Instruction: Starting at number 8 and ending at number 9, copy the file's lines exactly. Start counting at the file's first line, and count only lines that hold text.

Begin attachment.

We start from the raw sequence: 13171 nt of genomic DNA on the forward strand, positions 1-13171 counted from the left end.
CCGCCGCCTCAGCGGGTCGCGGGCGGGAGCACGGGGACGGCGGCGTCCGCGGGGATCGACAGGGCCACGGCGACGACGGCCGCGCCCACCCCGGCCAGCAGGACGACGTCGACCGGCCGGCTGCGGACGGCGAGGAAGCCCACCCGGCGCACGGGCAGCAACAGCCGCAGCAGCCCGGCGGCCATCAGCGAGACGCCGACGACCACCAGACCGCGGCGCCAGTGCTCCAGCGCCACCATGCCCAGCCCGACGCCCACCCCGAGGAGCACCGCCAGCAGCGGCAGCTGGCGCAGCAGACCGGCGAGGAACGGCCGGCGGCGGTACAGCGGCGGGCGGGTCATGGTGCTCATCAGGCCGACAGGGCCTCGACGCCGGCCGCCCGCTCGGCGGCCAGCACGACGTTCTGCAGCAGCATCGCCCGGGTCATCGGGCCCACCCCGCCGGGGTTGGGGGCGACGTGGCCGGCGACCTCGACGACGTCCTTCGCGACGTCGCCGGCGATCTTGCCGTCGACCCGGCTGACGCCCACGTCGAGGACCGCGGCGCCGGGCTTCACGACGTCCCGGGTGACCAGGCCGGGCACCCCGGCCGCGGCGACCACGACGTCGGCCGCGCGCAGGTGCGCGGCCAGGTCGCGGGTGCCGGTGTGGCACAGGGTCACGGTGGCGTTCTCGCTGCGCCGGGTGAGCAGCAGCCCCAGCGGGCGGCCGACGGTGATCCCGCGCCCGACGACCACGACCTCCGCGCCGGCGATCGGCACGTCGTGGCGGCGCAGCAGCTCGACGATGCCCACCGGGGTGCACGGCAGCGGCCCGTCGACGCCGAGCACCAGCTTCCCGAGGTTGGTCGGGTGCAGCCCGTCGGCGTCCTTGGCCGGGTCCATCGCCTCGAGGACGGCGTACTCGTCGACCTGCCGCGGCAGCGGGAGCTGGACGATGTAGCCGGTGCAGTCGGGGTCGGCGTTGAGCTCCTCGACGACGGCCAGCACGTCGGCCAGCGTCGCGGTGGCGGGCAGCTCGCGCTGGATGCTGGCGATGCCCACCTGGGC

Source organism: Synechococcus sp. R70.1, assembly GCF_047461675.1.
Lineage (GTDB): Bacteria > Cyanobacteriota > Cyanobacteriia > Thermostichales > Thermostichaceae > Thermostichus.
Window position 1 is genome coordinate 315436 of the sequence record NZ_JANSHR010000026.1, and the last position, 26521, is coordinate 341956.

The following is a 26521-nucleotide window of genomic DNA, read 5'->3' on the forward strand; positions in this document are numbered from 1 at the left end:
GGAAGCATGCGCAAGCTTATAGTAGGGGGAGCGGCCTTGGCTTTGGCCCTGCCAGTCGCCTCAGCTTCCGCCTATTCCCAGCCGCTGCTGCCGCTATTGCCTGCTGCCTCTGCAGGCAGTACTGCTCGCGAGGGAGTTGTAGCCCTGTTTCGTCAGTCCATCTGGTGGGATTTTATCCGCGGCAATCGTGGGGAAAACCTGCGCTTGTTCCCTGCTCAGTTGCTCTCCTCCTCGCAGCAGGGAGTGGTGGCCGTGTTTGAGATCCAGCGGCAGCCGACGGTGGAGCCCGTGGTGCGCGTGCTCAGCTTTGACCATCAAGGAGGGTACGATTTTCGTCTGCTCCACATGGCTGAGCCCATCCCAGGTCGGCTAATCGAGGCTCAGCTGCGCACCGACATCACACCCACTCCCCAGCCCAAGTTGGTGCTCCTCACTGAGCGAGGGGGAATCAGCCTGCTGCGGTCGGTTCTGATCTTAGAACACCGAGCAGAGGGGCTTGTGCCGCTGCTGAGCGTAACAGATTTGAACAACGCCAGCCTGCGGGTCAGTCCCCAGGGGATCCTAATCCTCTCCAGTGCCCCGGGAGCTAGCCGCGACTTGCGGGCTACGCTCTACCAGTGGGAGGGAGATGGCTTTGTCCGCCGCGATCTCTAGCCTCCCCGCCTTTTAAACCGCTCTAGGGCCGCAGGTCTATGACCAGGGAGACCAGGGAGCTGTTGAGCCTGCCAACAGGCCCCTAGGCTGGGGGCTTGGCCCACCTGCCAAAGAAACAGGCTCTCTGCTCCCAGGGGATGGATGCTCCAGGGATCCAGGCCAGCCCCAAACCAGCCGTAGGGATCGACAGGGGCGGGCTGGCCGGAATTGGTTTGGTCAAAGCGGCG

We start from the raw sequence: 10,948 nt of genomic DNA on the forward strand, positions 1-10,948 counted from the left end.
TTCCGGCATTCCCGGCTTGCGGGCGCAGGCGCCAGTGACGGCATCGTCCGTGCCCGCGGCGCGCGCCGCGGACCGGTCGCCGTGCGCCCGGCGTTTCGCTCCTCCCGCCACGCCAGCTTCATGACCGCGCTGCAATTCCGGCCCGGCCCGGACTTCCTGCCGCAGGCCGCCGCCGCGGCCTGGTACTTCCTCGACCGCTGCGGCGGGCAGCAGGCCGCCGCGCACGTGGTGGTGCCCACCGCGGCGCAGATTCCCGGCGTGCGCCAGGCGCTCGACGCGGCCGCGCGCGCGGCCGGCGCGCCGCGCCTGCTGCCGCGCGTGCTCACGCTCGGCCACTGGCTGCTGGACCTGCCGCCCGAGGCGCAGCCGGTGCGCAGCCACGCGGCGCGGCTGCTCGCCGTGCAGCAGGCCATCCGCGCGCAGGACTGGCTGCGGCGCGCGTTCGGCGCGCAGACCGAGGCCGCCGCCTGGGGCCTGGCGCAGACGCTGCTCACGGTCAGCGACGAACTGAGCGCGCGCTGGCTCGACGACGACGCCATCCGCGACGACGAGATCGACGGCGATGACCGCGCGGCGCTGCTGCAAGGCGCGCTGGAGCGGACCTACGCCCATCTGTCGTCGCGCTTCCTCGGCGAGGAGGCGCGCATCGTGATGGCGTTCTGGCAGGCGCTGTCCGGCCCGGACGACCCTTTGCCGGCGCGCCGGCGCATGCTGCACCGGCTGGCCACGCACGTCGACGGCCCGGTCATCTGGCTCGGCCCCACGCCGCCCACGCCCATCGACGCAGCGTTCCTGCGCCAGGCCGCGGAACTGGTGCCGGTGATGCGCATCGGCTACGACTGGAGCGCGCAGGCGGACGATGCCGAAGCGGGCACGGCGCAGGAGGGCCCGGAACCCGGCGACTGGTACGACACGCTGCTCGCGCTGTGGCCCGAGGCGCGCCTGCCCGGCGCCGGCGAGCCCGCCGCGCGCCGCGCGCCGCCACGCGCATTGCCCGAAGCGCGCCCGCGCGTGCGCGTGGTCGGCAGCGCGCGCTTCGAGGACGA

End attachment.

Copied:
We start from the raw sequence: 10,948 nt of genomic DNA on the forward strand, positions 1-10,948 counted from the left end.
TTCCGGCATTCCCGGCTTGCGGGCGCAGGCGCCAGTGACGGCATCGTCCGTGCCCGCGGCGCGCGCCGCGGACCGGTCGCCGTGCGCCCGGCGTTTCGCTCCTCCCGCCACGCCAGCTTCATGACCGCGCTGCAATTCCGGCCCGGCCCGGACTTCCTGCCGCAGGCCGCCGCCGCGGCCTGGTACTTCCTCGACCGCTGCGGCGGGCAGCAGGCCGCCGCGCACGTGGTGGTGCCCACCGCGGCGCAGATTCCCGGCGTGCGCCAGGCGCTCGACGCGGCCGCGCGCGCGGCCGGCGCGCCGCGCCTGCTGCCGCGCGTGCTCACGCTCGGCCACTGGCTGCTGGACCTGCCGCCCGAGGCGCAGCCGGTGCGCAGCCACGCGGCGCGGCTGCTCGCCGTGCAGCAGGCCATCCGCGCGCAGGACTGGCTGCGGCGCGCGTTCGGCGCGCAGACCGAGGCCGCCGCCTGGGGCCTGGCGCAGACGCTGCTCACGGTCAGCGACGAACTGAGCGCGCGCTGGCTCGACGACGACGCCATCCGCGACGACGAGATCGACGGCGATGACCGCGCGGCGCTGCTGCAAGGCGCGCTGGAGCGGACCTACGCCCATCTGTCGTCGCGCTTCCTCGGCGAGGAGGCGCGCATCGTGATGGCGTTCTGGCAGGCGCTGTCCGGCCCGGACGACCCTTTGCCGGCGCGCCGGCGCATGCTGCACCGGCTGGCCACGCACGTCGACGGCCCGGTCATCTGGCTCGGCCCCACGCCGCCCACGCCCATCGACGCAGCGTTCCTGCGCCAGGCCGCGGAACTGGTGCCGGTGATGCGCATCGGCTACGACTGGAGCGCGCAGGCGGACGATGCCGAAGCGGGCACGGCGCAGGAGGGCCCGGAACCCGGCGACTGGTACGACACGCTGCTCGCGCTGTGGCCCGAGGCGCGCCTGCCCGGCGCCGGCGAGCCCGCCGCGCGCCGCGCGCCGCCACGCGCATTGCCCGAAGCGCGCCCGCGCGTGCGCGTGGTCGGCAGCGCGCGCTTCGAGGACGA